Month: October 2012

Texting & Driving, & …

I’ve heard so much discussion about texting and driving. Mostly angry rhetoric about “those guys”, and how terrible they are. But the real culprit here is our lack of taking driving seriously.

Operating cars is a core part of American culture, a rite of passage, cultural status symbol (what you drive says so very much about who you are), etc. We drive so much (we invented the ‘Sunday Drive), and from such a young age, it’s hard to remember how dangerous this is.

Thousands of pounds of mass hurtling through space, bearing an amazing amount of force. And yet we eat, apply makeup, text, talk…rarely do we fully focus on driving. Funny, really, that we minimize the power of driving. Such a powerful act, controlling amazingly powerful forces, keeping everyone around you (as well as yourself) safe. That wound be worthy of adding to your resume for anything less mundane.

The solution requires a more rudimentary cultural-psyche change than many realize. We must elevate driving from the mundane to the serious. Or, I guess we can automate it. Acquiesce another thing to our machine overlords at Google. Taking the human out of the equation might be for the best.

War, Ceasefires and Respecting Soldiers

Pulling into work, my iPhone’s AP app (here’s CNN’s bit on this) pinged me with the news that Syria had agreed to a four day truce starting Friday. Though magnanimous and all, my first thought was “why tomorrow?” I never understood why ceasefires aren’t implemented immediately, regardless of whether we’re talking about today’s story in Syria or WWI’s armistice. I understand that it takes time to communicate out to the lines. But why didn’t the negotiators, or the government at a higher level, have a plan before they walked into the conference room. Perhaps its the finer details that need ironing out before communications can be launched. Perhaps the 1 day timeline is actually aggressive. However, it’s hard to imagine anything more simple than a radio communication of “stop shooting”. Mainly, I expect the Syrian forces are more organized and able to disseminate and act on this info quickly. The resistance, however, I expect to be more disconnected and chaotic. Perhaps that the limiting factor. Anyway, I’m really thinking of the WWI armistice as the ultimate example, where the ceasefire was held back for days so that we’d reach a poetic date. Of course, soldiers were still thrown over the wall to their deaths in the meantime. Some see glorious poetry, I see horrific waste. Perhaps these leaders forget that they aren’t discussing pieces on a board, or numbers on a sheet; rather, lives. Lives of civilians caught in the middle, families, and, of course, soldiers. That dementia disrespects those troops on the line, for those lives lost. For me, that’s unconscionable.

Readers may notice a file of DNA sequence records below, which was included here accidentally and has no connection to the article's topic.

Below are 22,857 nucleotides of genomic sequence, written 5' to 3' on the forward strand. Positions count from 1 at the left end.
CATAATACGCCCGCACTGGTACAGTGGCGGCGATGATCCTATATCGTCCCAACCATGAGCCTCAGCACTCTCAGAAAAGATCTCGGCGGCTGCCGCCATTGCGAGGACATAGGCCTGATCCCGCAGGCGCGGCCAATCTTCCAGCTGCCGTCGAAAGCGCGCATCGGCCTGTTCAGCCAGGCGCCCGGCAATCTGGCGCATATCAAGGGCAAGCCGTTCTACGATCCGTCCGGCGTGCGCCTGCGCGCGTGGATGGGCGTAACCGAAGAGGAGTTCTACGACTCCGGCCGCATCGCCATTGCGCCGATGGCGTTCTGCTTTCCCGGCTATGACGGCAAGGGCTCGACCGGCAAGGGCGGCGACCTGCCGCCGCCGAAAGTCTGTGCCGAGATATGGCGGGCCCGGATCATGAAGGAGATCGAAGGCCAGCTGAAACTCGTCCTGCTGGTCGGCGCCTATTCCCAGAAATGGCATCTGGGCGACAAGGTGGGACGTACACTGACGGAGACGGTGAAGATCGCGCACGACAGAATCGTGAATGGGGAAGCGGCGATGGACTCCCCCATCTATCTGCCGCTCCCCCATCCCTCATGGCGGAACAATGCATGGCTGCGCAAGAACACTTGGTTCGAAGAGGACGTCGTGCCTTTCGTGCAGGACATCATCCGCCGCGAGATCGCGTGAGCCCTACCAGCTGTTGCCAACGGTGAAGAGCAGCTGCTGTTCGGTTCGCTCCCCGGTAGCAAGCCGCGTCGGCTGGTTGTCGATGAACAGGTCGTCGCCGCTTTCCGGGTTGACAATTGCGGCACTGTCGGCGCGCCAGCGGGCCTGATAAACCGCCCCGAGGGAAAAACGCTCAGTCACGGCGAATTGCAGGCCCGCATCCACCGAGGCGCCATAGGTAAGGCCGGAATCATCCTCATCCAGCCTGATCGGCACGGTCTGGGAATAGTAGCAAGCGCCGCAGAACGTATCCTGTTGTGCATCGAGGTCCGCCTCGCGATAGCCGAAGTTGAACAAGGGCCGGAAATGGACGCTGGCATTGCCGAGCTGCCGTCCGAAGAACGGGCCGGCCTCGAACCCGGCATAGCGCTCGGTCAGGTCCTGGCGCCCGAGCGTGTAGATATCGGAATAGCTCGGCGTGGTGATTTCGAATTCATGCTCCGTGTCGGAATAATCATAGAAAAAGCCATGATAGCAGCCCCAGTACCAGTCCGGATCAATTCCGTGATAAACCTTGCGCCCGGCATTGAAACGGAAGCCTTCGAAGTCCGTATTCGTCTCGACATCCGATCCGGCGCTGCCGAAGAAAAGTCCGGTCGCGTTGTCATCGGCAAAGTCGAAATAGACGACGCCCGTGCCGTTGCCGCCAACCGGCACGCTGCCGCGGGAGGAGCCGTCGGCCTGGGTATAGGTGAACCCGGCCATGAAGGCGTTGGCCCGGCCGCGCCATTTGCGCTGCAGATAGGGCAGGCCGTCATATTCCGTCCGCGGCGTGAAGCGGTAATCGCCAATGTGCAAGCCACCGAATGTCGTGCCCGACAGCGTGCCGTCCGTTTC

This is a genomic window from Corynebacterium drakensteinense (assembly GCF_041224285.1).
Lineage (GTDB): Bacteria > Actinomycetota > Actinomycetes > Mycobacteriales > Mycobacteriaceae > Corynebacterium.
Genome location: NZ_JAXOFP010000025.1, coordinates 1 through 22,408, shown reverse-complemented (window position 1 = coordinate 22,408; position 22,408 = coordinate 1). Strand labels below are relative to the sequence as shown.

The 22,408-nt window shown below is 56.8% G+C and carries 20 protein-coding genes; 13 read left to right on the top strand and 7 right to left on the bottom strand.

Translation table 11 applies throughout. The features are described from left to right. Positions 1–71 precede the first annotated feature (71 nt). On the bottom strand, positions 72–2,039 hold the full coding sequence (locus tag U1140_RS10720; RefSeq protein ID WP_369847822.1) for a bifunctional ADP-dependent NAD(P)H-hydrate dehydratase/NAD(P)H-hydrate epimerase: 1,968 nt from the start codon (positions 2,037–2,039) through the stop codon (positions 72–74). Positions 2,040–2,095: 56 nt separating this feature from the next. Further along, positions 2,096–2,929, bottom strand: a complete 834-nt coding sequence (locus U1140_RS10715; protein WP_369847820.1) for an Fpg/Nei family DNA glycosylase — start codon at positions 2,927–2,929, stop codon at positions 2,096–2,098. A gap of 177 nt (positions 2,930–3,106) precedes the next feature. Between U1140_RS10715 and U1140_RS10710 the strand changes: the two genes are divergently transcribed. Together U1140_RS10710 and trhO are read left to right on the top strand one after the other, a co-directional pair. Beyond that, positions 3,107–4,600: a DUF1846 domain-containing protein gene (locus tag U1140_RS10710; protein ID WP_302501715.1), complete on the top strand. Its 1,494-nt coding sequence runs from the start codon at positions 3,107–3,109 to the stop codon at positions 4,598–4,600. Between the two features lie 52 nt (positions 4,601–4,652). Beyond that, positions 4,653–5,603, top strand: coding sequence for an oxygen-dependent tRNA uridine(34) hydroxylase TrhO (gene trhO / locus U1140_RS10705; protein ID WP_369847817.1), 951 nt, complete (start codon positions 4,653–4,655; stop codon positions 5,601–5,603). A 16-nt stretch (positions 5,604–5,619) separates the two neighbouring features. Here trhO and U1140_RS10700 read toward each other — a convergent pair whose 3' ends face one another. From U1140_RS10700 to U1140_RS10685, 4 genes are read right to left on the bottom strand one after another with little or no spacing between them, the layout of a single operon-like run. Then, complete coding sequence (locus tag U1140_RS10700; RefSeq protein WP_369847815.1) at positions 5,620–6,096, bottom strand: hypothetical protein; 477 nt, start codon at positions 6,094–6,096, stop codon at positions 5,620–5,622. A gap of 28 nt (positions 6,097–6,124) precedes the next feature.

Swimming in Contacts

A self-observation: I have several hundred contacts in my addressbook. Synced automatically with the cloud, my laptop, and OTA with my iPhone, I just haven’t thought about them. I can search for who I want. Or, even better, when I’m typing an email, boom, it pops up. Done!

However, I’m certain I have duplicate info, and, worse for a data-driven geek like myself, bad data . I know I have expired email accounts, old phone numbers, and worthless addresses. A quick skim shows people I haven’t talked to in years, as well as people I don’t know. (I’ve long had the habit of making sure key project contacts were in there “just in case”. Some never needed calling, and, thus, their relevance to me has faded form memory.)

Cheap storage and good search tools have made this something of a non-issue. But I like my data clean and accurate. Plus, this does provide opportunities for confusion. I have a few folks I infrequently email, and have with multiple email addresses. I’m sure only one is accurate or active. So when I email I send it to all, then clean out based and bounce-backs. Not efficient, but effective.

I’ve thought about tools like Plaxo, but have found many folks won’t respond. Facebook solves many of these problems. Most of my friendly contacts are on FB, so I don’t need a contact at all.

So, I’ve identified a problem, but not a solution. Or even if its worth the time to repair. But it nags at me.

What I’ve learned from migraines

One thing I’ve learned from my migraines: limits. I can’t do it all. My system stops me too often, and too completely. I’m completely ineffectual once a migraine sets in. Intense pain, light sensitivity, and an inability to focus collude to stop me cold. Sleep is the only way forward. Though my meds work amazingly well, they aren’t perfect.

The scattered foci of my life can’t flourish anymore. One main drive, with my other interests secondary. That’s all I really can muster anymore.

Though part of me is saddened by this realization, mainly I feel relief. I don’t need to save the world. Just do as much good in my place. Go in piece, I guess.